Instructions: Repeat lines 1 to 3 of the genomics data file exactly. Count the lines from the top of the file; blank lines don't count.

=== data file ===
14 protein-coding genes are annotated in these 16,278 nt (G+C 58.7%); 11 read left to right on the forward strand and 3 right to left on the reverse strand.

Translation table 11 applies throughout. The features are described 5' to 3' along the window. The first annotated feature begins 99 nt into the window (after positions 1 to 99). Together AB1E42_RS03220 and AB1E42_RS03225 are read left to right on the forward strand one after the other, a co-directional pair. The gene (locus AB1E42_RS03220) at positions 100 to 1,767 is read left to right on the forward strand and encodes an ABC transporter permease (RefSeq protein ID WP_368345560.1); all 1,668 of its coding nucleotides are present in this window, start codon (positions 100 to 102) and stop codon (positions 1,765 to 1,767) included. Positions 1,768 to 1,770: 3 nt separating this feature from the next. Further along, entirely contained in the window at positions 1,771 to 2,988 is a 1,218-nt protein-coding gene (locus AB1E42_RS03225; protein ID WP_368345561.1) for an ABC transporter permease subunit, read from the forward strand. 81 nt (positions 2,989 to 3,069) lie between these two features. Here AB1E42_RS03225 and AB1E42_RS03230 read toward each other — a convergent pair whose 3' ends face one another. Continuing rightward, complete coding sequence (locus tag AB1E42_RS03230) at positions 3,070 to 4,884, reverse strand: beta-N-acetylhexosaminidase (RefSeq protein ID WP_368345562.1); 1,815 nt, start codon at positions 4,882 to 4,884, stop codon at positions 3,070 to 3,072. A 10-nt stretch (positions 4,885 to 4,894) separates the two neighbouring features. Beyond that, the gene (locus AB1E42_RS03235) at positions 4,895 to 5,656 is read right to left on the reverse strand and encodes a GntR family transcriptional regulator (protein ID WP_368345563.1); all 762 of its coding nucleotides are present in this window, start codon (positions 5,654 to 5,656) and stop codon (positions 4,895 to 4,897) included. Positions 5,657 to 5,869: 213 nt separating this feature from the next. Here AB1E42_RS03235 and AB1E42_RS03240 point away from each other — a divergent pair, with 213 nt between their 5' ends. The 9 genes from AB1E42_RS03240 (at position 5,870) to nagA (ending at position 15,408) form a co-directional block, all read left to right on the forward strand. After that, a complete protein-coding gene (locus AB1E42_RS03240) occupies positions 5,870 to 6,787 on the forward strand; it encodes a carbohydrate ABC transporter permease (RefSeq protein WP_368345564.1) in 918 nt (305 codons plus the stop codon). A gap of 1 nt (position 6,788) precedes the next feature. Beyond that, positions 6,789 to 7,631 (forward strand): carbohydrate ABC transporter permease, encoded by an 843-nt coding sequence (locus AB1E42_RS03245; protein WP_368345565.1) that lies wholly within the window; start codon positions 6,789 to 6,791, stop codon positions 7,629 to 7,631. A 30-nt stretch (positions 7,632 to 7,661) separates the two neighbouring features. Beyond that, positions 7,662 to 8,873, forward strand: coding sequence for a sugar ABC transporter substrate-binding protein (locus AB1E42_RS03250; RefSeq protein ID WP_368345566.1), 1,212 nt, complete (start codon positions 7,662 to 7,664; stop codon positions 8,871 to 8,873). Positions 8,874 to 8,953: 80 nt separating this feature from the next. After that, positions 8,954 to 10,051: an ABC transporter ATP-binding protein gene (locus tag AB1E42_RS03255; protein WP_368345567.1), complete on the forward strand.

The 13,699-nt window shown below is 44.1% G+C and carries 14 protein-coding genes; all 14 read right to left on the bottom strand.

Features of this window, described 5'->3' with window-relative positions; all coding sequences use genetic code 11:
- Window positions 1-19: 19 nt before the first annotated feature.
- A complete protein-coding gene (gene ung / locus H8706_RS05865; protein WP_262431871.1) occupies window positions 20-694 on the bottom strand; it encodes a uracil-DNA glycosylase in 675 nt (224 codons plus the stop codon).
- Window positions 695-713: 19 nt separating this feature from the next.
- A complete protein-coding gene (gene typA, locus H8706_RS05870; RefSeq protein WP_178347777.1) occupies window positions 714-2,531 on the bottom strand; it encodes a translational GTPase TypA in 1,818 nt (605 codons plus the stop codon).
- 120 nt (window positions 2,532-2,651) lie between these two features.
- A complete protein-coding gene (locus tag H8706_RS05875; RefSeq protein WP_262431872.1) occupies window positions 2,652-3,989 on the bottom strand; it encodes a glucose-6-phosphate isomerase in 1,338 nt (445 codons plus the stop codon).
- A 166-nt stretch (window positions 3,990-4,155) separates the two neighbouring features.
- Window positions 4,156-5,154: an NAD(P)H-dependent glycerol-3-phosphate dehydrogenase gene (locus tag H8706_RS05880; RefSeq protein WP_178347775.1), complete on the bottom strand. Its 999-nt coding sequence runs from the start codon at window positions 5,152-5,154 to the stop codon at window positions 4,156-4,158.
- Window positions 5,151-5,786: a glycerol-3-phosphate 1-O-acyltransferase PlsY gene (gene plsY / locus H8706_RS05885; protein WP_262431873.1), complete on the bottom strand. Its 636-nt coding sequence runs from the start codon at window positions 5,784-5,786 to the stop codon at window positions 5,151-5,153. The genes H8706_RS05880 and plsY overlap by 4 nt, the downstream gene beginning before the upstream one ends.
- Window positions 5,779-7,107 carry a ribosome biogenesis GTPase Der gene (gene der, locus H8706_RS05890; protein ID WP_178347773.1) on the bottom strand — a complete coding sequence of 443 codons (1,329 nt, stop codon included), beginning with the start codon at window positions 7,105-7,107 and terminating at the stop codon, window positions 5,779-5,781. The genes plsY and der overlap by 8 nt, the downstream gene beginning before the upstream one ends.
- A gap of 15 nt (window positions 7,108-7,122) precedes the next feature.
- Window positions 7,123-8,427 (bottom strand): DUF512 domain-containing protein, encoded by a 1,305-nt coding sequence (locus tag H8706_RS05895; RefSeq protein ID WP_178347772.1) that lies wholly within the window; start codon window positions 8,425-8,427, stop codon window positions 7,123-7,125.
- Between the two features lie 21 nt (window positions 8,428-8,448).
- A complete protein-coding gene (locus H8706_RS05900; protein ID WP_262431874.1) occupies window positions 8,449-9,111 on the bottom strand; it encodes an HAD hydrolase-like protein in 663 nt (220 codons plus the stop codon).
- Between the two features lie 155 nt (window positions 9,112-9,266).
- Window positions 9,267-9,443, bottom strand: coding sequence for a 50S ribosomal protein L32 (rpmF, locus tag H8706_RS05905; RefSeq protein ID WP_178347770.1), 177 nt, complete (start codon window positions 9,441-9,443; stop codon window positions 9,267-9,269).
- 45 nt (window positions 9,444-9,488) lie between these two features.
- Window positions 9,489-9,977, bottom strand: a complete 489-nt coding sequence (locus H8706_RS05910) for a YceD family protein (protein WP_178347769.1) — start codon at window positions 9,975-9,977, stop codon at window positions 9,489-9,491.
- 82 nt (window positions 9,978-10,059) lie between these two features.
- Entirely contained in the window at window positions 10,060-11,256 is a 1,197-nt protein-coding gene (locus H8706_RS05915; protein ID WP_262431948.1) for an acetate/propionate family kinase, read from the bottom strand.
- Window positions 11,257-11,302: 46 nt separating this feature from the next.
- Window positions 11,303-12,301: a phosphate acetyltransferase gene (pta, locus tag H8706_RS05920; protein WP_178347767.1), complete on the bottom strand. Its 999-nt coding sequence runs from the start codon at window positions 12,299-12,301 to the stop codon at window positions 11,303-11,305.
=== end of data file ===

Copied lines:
14 protein-coding genes are annotated in these 16,278 nt (G+C 58.7%); 11 read left to right on the forward strand and 3 right to left on the reverse strand.

Translation table 11 applies throughout. The features are described 5' to 3' along the window. The first annotated feature begins 99 nt into the window (after positions 1 to 99). Together AB1E42_RS03220 and AB1E42_RS03225 are read left to right on the forward strand one after the other, a co-directional pair. The gene (locus AB1E42_RS03220) at positions 100 to 1,767 is read left to right on the forward strand and encodes an ABC transporter permease (RefSeq protein ID WP_368345560.1); all 1,668 of its coding nucleotides are present in this window, start codon (positions 100 to 102) and stop codon (positions 1,765 to 1,767) included. Positions 1,768 to 1,770: 3 nt separating this feature from the next. Further along, entirely contained in the window at positions 1,771 to 2,988 is a 1,218-nt protein-coding gene (locus AB1E42_RS03225; protein ID WP_368345561.1) for an ABC transporter permease subunit, read from the forward strand. 81 nt (positions 2,989 to 3,069) lie between these two features. Here AB1E42_RS03225 and AB1E42_RS03230 read toward each other — a convergent pair whose 3' ends face one another. Continuing rightward, complete coding sequence (locus tag AB1E42_RS03230) at positions 3,070 to 4,884, reverse strand: beta-N-acetylhexosaminidase (RefSeq protein ID WP_368345562.1); 1,815 nt, start codon at positions 4,882 to 4,884, stop codon at positions 3,070 to 3,072. A 10-nt stretch (positions 4,885 to 4,894) separates the two neighbouring features. Beyond that, the gene (locus AB1E42_RS03235) at positions 4,895 to 5,656 is read right to left on the reverse strand and encodes a GntR family transcriptional regulator (protein ID WP_368345563.1); all 762 of its coding nucleotides are present in this window, start codon (positions 5,654 to 5,656) and stop codon (positions 4,895 to 4,897) included. Positions 5,657 to 5,869: 213 nt separating this feature from the next. Here AB1E42_RS03235 and AB1E42_RS03240 point away from each other — a divergent pair, with 213 nt between their 5' ends. The 9 genes from AB1E42_RS03240 (at position 5,870) to nagA (ending at position 15,408) form a co-directional block, all read left to right on the forward strand. After that, a complete protein-coding gene (locus AB1E42_RS03240) occupies positions 5,870 to 6,787 on the forward strand; it encodes a carbohydrate ABC transporter permease (RefSeq protein WP_368345564.1) in 918 nt (305 codons plus the stop codon). A gap of 1 nt (position 6,788) precedes the next feature. Beyond that, positions 6,789 to 7,631 (forward strand): carbohydrate ABC transporter permease, encoded by an 843-nt coding sequence (locus AB1E42_RS03245; protein WP_368345565.1) that lies wholly within the window; start codon positions 6,789 to 6,791, stop codon positions 7,629 to 7,631. A 30-nt stretch (positions 7,632 to 7,661) separates the two neighbouring features. Beyond that, positions 7,662 to 8,873, forward strand: coding sequence for a sugar ABC transporter substrate-binding protein (locus AB1E42_RS03250; RefSeq protein ID WP_368345566.1), 1,212 nt, complete (start codon positions 7,662 to 7,664; stop codon positions 8,871 to 8,873). Positions 8,874 to 8,953: 80 nt separating this feature from the next. After that, positions 8,954 to 10,051: an ABC transporter ATP-binding protein gene (locus tag AB1E42_RS03255; protein WP_368345567.1), complete on the forward strand.

The 13,699-nt window shown below is 44.1% G+C and carries 14 protein-coding genes; all 14 read right to left on the bottom strand.